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Watch for René’s next letter on
June 5, 1944


Volturno River with one of its bombed bridges (above). Shown below as it was under reconstruction.




May 30, 1944 – 75 years ago in a WW2 M.A.S.H. Unit

No letter from René today, so here’s an excerpt from the journal of Dr. Philip Westdahl with his observations of the 616th hospital where the 59th is temporarily bivouaced on May 30, 1944.




            The 616th was acting as a holding hospital just a mile away from the advance point of the hospital train that took patients to the hospitals in the Naples area. The patients had received their primary treatment at hospitals closer to the front and were held at the 616th overnight and loaded on the train the following morning.

         The second day we were there the 616th received about 1000 casualties, most of whom were Americans, but also many Ghoumies and French Africans and an occasional German prisoner. One of these German prisoners was looking forward to being sent to the United States and inquired about getting a job there after the war, and sending for his wife and baby.

        The wounds varied all the way from minor superficial shell fragment woulds to severe compound fractures, chest wounds and abdominal woulds with colostomies.

       When one realizes that 1000 patients a day are coming through this one hospital, it immediately becomes apparent that it is a terrific problem to keep up an army on the fighting front. It will be at least 2 weeks before even the minor wounded cases are back in the fight, and the majority will be out for a period of months. An American graveyard in the vicinity serves as a grim reminder that many of our boys don’t even reach the hospital. Life becomes much too cheap in this game of war. I can’t help thinking of the thousands of families whose dreams for the future are completely shattered in one brief moment.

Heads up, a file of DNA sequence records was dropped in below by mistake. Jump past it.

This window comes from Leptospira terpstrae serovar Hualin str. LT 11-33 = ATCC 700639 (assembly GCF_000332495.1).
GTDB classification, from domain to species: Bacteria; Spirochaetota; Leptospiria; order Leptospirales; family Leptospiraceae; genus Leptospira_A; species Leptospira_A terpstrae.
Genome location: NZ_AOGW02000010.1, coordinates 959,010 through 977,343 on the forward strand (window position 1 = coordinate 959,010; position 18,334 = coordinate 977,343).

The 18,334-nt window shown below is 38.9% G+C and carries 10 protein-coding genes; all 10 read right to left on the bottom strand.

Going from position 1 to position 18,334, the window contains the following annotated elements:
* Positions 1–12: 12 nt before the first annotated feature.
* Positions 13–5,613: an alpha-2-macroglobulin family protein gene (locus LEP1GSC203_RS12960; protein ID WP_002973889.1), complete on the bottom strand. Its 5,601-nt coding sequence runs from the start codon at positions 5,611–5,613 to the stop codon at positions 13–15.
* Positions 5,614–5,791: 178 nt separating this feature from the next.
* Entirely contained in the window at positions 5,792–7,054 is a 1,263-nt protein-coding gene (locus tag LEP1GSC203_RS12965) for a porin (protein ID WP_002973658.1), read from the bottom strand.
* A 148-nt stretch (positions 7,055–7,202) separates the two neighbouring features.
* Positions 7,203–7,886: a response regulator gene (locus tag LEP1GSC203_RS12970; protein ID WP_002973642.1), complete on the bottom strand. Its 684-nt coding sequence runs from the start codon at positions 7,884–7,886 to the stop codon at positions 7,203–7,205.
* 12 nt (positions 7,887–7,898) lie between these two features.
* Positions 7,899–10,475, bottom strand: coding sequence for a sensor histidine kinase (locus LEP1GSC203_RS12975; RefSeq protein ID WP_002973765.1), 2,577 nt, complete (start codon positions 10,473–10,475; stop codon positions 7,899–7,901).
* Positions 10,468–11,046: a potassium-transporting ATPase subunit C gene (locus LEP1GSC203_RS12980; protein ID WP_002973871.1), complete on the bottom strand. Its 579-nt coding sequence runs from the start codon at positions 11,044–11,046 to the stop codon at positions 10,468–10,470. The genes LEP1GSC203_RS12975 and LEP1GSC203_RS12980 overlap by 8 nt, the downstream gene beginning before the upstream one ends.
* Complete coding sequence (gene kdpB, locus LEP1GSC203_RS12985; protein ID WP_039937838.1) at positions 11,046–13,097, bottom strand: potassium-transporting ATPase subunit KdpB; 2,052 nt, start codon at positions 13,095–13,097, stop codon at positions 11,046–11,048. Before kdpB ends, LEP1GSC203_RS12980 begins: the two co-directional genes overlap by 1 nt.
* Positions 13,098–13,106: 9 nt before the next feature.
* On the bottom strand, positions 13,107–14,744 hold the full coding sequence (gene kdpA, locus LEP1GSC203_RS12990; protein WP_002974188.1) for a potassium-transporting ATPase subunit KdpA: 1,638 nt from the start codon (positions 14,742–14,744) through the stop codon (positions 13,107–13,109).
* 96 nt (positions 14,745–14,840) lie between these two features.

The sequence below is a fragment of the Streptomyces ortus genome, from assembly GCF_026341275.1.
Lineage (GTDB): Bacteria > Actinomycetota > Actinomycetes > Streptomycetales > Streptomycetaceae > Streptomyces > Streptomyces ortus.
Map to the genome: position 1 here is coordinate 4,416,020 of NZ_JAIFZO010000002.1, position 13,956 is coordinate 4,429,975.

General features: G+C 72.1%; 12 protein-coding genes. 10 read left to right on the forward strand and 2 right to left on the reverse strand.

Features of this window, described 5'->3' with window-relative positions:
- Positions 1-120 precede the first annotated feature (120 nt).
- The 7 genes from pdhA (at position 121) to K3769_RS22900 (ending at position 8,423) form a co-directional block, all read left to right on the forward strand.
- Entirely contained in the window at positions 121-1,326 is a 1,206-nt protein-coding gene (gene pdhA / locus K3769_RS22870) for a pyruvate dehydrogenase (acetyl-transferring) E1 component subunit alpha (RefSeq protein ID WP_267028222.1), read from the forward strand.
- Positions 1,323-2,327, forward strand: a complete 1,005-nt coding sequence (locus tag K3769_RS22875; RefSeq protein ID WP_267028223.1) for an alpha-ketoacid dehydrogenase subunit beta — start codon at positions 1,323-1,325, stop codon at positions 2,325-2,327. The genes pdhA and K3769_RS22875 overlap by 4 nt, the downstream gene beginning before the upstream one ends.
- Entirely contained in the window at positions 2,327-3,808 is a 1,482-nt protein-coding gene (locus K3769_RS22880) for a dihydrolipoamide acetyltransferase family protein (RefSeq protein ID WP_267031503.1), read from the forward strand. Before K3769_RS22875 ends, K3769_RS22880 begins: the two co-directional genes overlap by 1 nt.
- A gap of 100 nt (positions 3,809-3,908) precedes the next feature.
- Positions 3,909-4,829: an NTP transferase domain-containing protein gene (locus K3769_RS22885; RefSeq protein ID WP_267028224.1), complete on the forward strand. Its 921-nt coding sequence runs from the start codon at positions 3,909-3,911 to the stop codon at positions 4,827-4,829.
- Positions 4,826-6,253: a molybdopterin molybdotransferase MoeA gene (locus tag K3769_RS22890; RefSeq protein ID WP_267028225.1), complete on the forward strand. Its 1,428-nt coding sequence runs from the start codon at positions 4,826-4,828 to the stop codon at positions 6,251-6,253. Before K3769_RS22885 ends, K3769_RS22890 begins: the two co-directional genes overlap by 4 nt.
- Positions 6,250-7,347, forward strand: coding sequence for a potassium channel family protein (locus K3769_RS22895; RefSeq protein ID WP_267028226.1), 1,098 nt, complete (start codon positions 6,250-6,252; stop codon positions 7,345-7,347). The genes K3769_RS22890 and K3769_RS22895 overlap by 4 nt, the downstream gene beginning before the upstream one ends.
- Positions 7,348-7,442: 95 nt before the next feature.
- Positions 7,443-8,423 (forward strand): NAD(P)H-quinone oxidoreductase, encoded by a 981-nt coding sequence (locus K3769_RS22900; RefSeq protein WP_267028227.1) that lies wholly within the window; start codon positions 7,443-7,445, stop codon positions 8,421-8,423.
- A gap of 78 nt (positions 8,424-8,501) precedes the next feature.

The Ghoumies are an amusing group. They fight for the love of fighting and the money they are paid, as well as the valuables they can pick off their victims. It was hard to keep even the badly wounded ones in bed – they insist on hobbling to the mess line with their blood soaked bandages from head to foot. They describe their fighting with gestures similar to a ten-year-old boy playing cops and robbers. They love to imitate machine guns mowing down the Germans. We can surely be glad that they are fighting with us rather than against us.

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Watch for René’s next letter on
June 5, 1944


Moroccan Goumiers – were soldiers who served in auxiliary units attached to the French Army of Africa and served under French offices. During World War II, they fought in Italy and France.

Dr. Westdahl says that the “‘Ghoumies’ are an amusing group.”